# lamellar_hg_stack_caille

Parameter Description Units Default value
scale Source intensity None 1
background Source background cm-1 0.001
length_tail Tail thickness 10
Nlayers Number of layers None 30
d_spacing lamellar d-spacing of Caille S(Q) 40
Caille_parameter Caille parameter None 0.001
sld Tail scattering length density 10-6-2 0.4
sld_solvent Solvent scattering length density 10-6-2 6

The returned value is scaled to units of cm-1 sr-1, absolute scale.

This model provides the scattering intensity, $$I(q) = P(q)S(q)$$, for a lamellar phase where a random distribution in solution are assumed. Here a Caille $$S(q)$$ is used for the lamellar stacks.

The scattering intensity $$I(q)$$ is

$I(q) = 2 \pi \frac{P(q)S(q)}{q^2\delta }$

The form factor $$P(q)$$ is

$P(q) = \frac{4}{q^2}\big\{ \Delta\rho_H \left[\sin[q(\delta_H + \delta_T)] - \sin(q\delta_T)\right] + \Delta\rho_T\sin(q\delta_T)\big\}^2$

and the structure factor $$S(q)$$ is

$S(q) = 1 + 2 \sum_1^{N-1}\left(1-\frac{n}{N}\right) \cos(qdn)\exp\left(-\frac{2q^2d^2\alpha(n)}{2}\right)$

where

\begin{align*} \alpha(n) &= \frac{\eta_{cp}}{4\pi^2} \left(\ln(\pi n)+\gamma_E\right) && \\ \gamma_E &= 0.5772156649 && \text{Euler's constant} \\ \eta_{cp} &= \frac{q_o^2k_B T}{8\pi\sqrt{K\overline{B}}} && \text{Caille constant} \end{align*}

$$\delta_T$$ is the tail length (or length_tail), $$\delta_H$$ is the head thickness (or length_head), $$\Delta\rho_H$$ is SLD(headgroup) - SLD(solvent), and $$\Delta\rho_T$$ is SLD(tail) - SLD(headgroup). Here $$d$$ is (repeat) spacing, $$K$$ is smectic bending elasticity, $$B$$ is compression modulus, and $$N$$ is the number of lamellar plates (Nlayers).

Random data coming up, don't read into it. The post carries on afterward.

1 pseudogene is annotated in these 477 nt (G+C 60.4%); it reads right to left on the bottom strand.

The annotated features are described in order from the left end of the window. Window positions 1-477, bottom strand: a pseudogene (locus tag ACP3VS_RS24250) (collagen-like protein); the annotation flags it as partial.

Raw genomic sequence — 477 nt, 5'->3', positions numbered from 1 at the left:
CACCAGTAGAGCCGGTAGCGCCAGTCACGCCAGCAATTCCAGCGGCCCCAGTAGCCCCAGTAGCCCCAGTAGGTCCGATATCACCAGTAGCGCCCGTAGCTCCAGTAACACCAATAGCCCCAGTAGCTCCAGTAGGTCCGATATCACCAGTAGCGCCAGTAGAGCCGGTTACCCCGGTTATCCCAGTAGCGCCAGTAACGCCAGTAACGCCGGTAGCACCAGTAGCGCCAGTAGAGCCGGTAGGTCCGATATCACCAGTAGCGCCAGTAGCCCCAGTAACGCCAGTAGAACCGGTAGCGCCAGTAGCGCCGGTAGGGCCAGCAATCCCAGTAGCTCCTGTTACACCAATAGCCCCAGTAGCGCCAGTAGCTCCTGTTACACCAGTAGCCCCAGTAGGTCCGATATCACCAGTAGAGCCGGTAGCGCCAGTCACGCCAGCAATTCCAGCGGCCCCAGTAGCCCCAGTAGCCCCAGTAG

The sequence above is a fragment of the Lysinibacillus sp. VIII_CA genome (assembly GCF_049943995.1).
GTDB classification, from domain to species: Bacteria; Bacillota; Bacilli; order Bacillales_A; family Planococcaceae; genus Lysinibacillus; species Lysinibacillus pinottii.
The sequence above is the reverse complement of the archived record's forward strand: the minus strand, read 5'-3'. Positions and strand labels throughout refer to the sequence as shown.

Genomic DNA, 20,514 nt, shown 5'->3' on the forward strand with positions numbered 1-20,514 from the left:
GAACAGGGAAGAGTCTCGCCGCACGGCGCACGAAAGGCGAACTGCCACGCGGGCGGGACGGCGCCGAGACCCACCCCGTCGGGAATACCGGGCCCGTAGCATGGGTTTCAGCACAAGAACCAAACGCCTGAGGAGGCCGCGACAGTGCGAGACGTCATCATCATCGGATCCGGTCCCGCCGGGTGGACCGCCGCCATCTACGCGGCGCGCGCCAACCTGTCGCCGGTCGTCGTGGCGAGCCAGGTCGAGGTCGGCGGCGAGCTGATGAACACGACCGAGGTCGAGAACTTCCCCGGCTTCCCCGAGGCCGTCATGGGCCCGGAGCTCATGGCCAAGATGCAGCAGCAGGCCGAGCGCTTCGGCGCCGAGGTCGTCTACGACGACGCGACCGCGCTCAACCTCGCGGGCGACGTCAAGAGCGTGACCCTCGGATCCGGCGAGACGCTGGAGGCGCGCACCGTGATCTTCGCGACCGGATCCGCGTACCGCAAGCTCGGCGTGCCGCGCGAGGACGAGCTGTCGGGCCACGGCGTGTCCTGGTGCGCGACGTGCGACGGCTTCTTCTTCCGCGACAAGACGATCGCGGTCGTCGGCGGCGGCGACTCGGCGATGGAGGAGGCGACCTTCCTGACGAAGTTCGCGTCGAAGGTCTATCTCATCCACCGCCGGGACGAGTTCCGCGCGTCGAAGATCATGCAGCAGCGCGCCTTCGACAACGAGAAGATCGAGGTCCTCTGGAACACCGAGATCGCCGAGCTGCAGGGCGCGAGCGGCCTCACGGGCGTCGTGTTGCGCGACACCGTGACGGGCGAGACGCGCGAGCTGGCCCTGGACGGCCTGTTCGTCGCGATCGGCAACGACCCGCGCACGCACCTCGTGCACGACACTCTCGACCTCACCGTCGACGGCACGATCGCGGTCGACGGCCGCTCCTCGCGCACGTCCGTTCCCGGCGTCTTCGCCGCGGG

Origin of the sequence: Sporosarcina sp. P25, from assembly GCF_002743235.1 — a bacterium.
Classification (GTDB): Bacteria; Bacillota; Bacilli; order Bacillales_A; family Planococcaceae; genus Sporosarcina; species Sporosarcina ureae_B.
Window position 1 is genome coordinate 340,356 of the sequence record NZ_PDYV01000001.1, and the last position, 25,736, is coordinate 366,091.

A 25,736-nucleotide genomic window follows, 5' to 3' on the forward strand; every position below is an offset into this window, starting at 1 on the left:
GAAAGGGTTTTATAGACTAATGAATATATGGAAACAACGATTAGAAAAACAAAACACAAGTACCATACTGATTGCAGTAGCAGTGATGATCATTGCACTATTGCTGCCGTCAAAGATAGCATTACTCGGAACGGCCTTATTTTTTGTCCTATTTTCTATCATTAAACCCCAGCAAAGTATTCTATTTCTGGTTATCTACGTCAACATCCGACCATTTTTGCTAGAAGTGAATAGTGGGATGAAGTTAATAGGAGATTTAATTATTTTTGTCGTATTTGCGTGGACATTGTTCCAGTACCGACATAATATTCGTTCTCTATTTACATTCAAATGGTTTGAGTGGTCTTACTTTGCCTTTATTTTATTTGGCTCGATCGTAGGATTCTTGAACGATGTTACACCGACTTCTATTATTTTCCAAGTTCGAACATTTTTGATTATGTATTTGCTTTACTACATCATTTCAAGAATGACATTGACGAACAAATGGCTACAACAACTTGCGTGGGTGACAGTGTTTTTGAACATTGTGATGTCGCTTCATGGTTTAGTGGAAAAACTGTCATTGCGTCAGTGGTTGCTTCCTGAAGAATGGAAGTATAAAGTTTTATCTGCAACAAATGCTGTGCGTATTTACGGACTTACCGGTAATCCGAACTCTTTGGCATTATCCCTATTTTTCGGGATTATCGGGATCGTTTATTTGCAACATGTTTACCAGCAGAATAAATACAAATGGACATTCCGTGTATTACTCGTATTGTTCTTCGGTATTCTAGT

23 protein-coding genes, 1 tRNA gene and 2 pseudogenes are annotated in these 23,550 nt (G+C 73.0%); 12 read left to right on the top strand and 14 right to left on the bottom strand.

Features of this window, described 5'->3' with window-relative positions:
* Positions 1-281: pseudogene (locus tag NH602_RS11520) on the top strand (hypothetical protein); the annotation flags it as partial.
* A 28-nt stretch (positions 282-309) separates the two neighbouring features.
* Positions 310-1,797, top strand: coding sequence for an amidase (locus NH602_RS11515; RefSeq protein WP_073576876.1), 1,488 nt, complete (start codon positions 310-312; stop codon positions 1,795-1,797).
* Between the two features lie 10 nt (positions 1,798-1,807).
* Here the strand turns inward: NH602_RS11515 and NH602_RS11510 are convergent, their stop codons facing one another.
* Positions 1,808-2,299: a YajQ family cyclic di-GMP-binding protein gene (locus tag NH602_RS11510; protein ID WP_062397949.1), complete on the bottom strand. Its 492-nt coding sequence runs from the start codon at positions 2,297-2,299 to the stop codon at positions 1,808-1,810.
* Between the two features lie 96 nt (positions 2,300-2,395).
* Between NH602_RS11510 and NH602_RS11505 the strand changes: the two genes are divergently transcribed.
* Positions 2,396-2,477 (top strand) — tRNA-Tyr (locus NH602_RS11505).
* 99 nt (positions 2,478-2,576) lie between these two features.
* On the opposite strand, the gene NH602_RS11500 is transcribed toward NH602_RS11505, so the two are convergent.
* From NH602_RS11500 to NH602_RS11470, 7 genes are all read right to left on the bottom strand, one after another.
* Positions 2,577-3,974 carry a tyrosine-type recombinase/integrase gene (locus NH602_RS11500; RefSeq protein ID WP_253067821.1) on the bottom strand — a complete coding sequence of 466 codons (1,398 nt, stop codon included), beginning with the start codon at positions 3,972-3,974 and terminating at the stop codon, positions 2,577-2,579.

NB: When the Caille parameter is greater than approximately 0.8 to 1.0, the assumptions of the model are incorrect. And due to a complication of the model function, users are responsible for making sure that all the assumptions are handled accurately (see the original reference below for more details).

Non-integer numbers of stacks are calculated as a linear combination of results for the next lower and higher values.

Be aware that the computations may be very slow.

The 2D scattering intensity is calculated in the same way as 1D, where the $$q$$ vector is defined as

$q = \sqrt{q_x^2 + q_y^2}$

References

F Nallet, R Laversanne, and D Roux, J. Phys. II France, 3, (1993) 487-502

also in J. Phys. Chem. B, 105, (2001) 11081-11088